Sri Aurobindo has said that – Throughout the Veda it is in the hymns which celebrate this strong and brilliant deity [Agni] that we find those which are the most splendid in poetic colouring, profound in psychological suggestion and sublime in their mystic intoxication (The Secret of the Veda, Vol.15 p.390). Hope the following pages provide a glimpse of the splendid, the profound and the sublime in these mystic hymns to this brilliant deity.


Book Details

Author: Mukund Ainapure
Print Length: 164
Publisher: Mukund Ainapure
Original source:
Submitted by: Mukund Ainapure
Book format: Pdf
Language: English
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Companion to “Hymns to the Mystic Fire” (Vol.2) by Mukund Ainapure

Companion to Hymns to the Mystic Fire

Volume II

Companion to ‘Hymns to the Mystic Fire’ is meant as an aid to the systematic study of Hymns to the Mystic Fire (Volume 16 – The Complete Works of Sri Aurobindo – CWSA -, Sri Aurobindo Ashram Publication Department, Pondicherry, 2013) for those interested in Sri Aurobindo’s mystical interpretation of the Veda.

It provides the original Sanskrit verses (Riks) from the Rig Veda in Devanagari (without accents), translated and cited by Sri Aurobindo in Hymns to the Mystic Fire. The compiler has provided the Padpātha under each verse in which all euphonic combinations (sandhi) are resolved into the original and separate words and even the components of compound words (samās) indicated; and matched each Sanskrit word in the Padpātha with the corresponding English word in the Translation using superscripts. Alternative translations [Alt.], explanatory notes [Expln.] and Footnotes [fn] based on Sri Aurobindo’s writings are given wherever available.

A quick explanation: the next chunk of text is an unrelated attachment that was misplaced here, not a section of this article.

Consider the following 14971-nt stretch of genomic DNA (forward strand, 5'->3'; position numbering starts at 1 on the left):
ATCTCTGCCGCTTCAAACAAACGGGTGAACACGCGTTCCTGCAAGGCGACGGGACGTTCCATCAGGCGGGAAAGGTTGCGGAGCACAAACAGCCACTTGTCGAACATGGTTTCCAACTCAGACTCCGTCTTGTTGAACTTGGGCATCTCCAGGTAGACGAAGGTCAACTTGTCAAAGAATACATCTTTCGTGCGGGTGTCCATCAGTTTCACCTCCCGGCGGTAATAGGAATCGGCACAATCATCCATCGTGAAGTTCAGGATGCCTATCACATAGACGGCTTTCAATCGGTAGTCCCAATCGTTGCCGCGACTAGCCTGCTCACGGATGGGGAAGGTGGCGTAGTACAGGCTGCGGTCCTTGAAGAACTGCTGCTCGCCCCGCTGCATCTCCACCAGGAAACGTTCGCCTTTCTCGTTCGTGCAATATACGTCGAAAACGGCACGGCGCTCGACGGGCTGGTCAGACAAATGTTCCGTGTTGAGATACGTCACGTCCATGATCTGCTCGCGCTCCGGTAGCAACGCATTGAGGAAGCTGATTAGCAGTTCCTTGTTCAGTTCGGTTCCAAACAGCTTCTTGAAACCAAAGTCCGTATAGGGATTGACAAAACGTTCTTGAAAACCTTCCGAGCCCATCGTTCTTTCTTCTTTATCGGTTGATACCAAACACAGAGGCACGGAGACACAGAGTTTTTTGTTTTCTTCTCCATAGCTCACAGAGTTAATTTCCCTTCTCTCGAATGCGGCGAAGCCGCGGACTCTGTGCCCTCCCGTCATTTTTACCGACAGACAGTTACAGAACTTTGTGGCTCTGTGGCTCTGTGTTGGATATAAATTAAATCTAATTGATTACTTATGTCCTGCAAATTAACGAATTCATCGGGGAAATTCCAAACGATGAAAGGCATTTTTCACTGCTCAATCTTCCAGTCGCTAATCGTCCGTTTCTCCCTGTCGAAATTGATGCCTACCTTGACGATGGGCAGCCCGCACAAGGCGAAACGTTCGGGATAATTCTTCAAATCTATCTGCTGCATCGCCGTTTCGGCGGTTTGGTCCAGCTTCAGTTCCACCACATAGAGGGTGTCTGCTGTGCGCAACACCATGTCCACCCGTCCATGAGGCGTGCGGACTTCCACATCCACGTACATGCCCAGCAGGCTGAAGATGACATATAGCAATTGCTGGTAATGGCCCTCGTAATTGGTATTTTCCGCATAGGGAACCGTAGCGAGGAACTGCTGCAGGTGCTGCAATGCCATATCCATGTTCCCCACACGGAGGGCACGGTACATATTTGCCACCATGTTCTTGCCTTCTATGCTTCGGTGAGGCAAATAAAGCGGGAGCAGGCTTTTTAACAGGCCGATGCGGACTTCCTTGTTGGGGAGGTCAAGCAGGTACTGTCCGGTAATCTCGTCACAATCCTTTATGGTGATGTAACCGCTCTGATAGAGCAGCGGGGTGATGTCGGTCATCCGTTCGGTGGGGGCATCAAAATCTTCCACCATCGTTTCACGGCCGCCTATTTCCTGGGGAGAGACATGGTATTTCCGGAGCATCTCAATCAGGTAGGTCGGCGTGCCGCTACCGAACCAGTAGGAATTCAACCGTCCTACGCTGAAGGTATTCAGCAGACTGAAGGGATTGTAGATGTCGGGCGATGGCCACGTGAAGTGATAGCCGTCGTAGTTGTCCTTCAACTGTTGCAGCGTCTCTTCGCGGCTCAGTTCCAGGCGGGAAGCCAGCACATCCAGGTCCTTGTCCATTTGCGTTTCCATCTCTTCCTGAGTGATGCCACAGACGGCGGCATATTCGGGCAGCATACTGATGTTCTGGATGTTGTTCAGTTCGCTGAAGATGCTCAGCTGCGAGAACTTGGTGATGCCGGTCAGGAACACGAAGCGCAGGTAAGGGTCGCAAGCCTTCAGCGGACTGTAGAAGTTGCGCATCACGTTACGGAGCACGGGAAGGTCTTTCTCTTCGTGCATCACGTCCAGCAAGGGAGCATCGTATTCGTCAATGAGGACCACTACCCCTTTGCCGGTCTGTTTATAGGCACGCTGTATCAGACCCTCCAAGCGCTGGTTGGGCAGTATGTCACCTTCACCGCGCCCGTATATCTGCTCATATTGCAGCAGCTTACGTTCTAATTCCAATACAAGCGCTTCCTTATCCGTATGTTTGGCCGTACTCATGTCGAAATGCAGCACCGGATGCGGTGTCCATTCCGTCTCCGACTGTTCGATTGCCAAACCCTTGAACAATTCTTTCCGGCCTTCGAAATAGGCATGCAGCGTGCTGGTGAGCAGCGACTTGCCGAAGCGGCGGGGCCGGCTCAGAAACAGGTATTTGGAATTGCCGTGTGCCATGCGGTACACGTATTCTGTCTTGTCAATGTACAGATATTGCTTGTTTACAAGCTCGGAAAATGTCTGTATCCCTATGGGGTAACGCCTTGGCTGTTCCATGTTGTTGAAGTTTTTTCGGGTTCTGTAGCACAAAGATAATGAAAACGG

In the Foreword to the first edition of Hymns to the Mystic Fire, (1946) Sri Aurobindo stated that “.…to establish on a scholastic basis the conclusions of the hypothesis (mystical interpretation) it would have been necessary to prepare an edition of the Rig-veda or of a large part of it with a word by word construing in Sanskrit and English, notes explanatory of important points in the text…..” This compilation series is a humble attempt in providing such ‘word by word construing in Sanskrit and English’ of selected verses of the Rig Veda ‘with explanatory notes’.

Sri Aurobindo has said that – Throughout the Veda it is in the hymns which celebrate this strong and brilliant deity (Agni) that we find those which are the most splendid in poetic colouring, profound in psychological suggestion and sublime in their mystic intoxication (The Secret of the Veda, Vol.15 p.390). Hope the following pages provide a glimpse of the splendid, the profound and the sublime in these mystic hymns to this brilliant deity.


Book Details

Author: Mukund Ainapure
Print Length: 227
Publisher: Mukund Ainapure
Original source:
Submitted by: Mukund Ainapure
Book format: Pdf
Language: English
Read more

Questions and Answers 1957 and 1958 (Collected Works of The Mother Volume 9)

Questions and Answers 1957 and 1958

Collected Works of the Mother Volume 9